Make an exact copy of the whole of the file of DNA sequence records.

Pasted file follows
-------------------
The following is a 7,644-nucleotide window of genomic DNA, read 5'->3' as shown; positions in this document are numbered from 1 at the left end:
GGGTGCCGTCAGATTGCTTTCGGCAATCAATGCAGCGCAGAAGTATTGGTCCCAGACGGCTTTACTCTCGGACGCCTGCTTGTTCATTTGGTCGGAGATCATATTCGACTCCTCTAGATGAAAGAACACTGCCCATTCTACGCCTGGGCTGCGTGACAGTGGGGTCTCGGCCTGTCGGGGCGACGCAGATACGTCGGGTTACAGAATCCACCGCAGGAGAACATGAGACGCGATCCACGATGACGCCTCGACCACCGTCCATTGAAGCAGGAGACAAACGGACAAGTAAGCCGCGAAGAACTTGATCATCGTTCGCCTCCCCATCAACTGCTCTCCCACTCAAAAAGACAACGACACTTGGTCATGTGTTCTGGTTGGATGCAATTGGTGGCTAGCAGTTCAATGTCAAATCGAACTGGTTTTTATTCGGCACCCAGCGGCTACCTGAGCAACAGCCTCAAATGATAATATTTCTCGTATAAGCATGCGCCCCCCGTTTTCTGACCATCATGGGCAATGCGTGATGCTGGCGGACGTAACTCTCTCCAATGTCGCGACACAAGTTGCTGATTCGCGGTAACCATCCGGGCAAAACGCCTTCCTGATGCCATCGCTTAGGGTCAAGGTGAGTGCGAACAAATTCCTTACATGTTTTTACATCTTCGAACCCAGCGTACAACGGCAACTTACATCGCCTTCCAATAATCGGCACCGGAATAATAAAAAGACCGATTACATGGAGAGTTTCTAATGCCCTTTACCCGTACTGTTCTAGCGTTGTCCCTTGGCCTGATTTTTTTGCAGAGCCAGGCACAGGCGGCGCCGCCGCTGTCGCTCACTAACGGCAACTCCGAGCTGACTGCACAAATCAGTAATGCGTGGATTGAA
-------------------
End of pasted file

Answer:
The following is a 7,644-nucleotide window of genomic DNA, read 5'->3' as shown; positions in this document are numbered from 1 at the left end:
GGGTGCCGTCAGATTGCTTTCGGCAATCAATGCAGCGCAGAAGTATTGGTCCCAGACGGCTTTACTCTCGGACGCCTGCTTGTTCATTTGGTCGGAGATCATATTCGACTCCTCTAGATGAAAGAACACTGCCCATTCTACGCCTGGGCTGCGTGACAGTGGGGTCTCGGCCTGTCGGGGCGACGCAGATACGTCGGGTTACAGAATCCACCGCAGGAGAACATGAGACGCGATCCACGATGACGCCTCGACCACCGTCCATTGAAGCAGGAGACAAACGGACAAGTAAGCCGCGAAGAACTTGATCATCGTTCGCCTCCCCATCAACTGCTCTCCCACTCAAAAAGACAACGACACTTGGTCATGTGTTCTGGTTGGATGCAATTGGTGGCTAGCAGTTCAATGTCAAATCGAACTGGTTTTTATTCGGCACCCAGCGGCTACCTGAGCAACAGCCTCAAATGATAATATTTCTCGTATAAGCATGCGCCCCCCGTTTTCTGACCATCATGGGCAATGCGTGATGCTGGCGGACGTAACTCTCTCCAATGTCGCGACACAAGTTGCTGATTCGCGGTAACCATCCGGGCAAAACGCCTTCCTGATGCCATCGCTTAGGGTCAAGGTGAGTGCGAACAAATTCCTTACATGTTTTTACATCTTCGAACCCAGCGTACAACGGCAACTTACATCGCCTTCCAATAATCGGCACCGGAATAATAAAAAGACCGATTACATGGAGAGTTTCTAATGCCCTTTACCCGTACTGTTCTAGCGTTGTCCCTTGGCCTGATTTTTTTGCAGAGCCAGGCACAGGCGGCGCCGCCGCTGTCGCTCACTAACGGCAACTCCGAGCTGACTGCACAAATCAGTAATGCGTGGATTGAA